Man Shoots and Kills Wife While Using Gun to Drill Holes

In Missouri, prosecutors are considering criminal charges against Ronald Long after he shoot his wife, Patsy, in the chest while using his .22-caliber handgun to try to put holes in a wall.

Ronald Long appears to have been frustrated after several unsuccessful attempts to to put a hole in the exterior wall of their house. It was the second shot that hit and killed his wife. It is often hard to decide whether criminal charges are warranted. I tend to take the view that this is negligence and he is already paying dearly for his mistake. For a column on other such cases, click here. The big difference here is the fact that it was an exterior wall where someone might have been hit on the other side.

Notably, this follows a number of police officers who have killed their wives in such accidents, though none involved home improvement projects. Click here

For the full story, click here

42 thoughts on “Man Shoots and Kills Wife While Using Gun to Drill Holes”

  1. Deeply Worried wrote:
    ROFL! We’re Laff Riots tonight, Mespo!

    Darn, and I missed all the fun on this discussion thread last night. I hate it when that happens. lol

    On a more serious note, I agree with what you said about what tends to happen to Republicans when they “aggregate in groups,” a phenomenon you referred to as the “giant hive mind.” (Fantastic analogy, by the way, which I’m sorely tempted to borrow.) This may account for most of their angry buzzing whenever an opponent dares to question or disagree with their long-held beliefs. Beliefs which are not necessarily facts.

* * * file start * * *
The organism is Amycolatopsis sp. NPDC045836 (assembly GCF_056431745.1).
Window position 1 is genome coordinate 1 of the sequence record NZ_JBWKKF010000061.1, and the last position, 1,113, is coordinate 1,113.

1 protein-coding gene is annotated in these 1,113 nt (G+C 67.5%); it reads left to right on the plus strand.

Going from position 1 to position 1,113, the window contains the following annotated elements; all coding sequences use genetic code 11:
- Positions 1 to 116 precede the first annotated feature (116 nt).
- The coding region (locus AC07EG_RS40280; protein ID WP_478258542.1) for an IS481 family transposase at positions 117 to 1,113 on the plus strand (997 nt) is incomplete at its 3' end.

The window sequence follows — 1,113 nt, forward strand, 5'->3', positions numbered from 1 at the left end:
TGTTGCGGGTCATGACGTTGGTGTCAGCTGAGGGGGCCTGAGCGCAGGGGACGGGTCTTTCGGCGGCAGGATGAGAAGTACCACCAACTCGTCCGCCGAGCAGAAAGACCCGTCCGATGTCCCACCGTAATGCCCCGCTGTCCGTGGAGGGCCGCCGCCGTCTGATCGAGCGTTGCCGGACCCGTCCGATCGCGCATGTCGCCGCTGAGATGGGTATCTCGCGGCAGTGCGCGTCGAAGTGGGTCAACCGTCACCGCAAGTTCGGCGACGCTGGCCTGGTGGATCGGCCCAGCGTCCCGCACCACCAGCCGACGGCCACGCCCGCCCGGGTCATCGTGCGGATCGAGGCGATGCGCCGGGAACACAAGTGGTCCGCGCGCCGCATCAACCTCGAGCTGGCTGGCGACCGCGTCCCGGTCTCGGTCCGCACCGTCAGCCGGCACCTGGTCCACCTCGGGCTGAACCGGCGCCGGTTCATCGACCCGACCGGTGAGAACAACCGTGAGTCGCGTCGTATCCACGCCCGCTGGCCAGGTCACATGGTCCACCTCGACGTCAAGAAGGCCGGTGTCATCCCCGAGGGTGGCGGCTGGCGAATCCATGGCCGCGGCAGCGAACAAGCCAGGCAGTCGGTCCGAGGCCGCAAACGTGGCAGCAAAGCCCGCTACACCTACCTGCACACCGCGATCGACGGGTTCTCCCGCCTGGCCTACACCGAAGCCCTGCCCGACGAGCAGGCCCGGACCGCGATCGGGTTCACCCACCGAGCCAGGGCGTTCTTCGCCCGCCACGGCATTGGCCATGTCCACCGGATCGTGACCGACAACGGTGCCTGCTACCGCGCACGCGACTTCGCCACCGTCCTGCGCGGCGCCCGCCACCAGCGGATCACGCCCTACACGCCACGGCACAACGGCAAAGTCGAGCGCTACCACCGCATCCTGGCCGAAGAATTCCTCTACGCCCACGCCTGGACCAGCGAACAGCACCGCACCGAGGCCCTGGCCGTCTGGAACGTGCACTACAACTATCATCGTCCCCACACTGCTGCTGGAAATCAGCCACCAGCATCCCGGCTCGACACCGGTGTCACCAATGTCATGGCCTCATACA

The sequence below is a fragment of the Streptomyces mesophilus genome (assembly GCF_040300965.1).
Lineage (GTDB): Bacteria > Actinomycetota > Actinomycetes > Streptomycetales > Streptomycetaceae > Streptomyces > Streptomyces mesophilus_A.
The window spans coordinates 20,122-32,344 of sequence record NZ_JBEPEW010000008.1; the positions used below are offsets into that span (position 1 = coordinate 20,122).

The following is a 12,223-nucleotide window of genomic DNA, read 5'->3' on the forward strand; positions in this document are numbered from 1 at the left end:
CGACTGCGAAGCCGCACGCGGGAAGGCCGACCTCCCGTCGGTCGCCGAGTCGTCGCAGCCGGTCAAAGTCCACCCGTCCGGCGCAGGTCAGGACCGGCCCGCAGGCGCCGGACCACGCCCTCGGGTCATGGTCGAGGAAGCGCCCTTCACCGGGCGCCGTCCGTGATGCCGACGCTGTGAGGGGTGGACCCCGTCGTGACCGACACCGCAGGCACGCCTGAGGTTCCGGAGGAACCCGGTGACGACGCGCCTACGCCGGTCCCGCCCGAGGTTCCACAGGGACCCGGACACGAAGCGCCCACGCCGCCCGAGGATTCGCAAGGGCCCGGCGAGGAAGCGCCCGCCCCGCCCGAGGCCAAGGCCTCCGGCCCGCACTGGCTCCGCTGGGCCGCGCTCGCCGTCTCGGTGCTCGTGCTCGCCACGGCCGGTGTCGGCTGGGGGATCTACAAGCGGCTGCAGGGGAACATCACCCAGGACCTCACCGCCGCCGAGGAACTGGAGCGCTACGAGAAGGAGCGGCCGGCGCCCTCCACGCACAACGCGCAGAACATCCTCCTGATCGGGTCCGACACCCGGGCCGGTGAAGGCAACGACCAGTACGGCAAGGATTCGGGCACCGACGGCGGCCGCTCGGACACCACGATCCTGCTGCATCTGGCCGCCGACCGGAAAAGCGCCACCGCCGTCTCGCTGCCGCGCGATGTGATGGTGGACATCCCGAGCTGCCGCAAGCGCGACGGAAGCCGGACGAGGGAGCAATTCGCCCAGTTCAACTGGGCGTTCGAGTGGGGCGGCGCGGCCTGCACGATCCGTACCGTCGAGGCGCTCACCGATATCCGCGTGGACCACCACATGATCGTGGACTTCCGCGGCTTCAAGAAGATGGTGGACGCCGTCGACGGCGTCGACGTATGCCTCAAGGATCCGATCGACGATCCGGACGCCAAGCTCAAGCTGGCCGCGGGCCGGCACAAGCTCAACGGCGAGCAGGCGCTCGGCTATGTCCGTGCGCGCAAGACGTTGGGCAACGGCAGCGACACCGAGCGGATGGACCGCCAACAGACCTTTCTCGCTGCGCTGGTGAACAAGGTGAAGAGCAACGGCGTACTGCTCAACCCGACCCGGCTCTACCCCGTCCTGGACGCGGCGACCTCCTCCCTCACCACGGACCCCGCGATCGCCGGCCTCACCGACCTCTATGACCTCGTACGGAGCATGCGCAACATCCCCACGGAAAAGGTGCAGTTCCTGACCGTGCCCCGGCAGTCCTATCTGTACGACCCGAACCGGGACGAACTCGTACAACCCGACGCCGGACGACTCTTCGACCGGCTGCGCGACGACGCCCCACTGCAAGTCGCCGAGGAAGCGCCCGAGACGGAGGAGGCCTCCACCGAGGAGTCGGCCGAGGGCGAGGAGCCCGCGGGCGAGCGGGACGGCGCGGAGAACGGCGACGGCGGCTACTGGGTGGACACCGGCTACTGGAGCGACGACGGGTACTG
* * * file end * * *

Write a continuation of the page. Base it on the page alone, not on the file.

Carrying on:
I also agree with Mespo that we cannot and should not judge ALL Republicans for the narrow-minds of many, such as Rush Limbaugh, Bill O’Reilly and the dreaded Ann Coulter, to name just three of the worst. Thanks, Mespo, for that important reminder. 🙂

  2. 🙂

    We’re Laff Riots tonight, Mespo!

    but I’m heading to bed…before I fall asleep on the keyboard!


  3. Deeply:

    LOL. I’m working on “Effects of Combat Stress and Republicanism on Vietnam Era Aviators resulting in Greed-induced Paranoia.” I subtitle it the “Duke Cunningham Story.” I think it actually makes a better screenplay.

  4. Such a good idea!

    I will get my single beleagured post-doc student to start hammering out a grant proposal! This has possibilities!

    My last proposal “Clinical Effects of Sudden Cash Windfalls on the Lower Brain” got turned down by those tightwads at NSF. They probably didn’t like the fact that I was restricting the population for tissue sampling to Jack Abramoff largess recipients, practically the entire Republican Caucus!

  5. Deeply:

    A better title, if I might suggest one, would be “House Republicans and Hooters Girls: A cross-species comparison of reproductive strategies in high stress environments.” It’s sure to be published.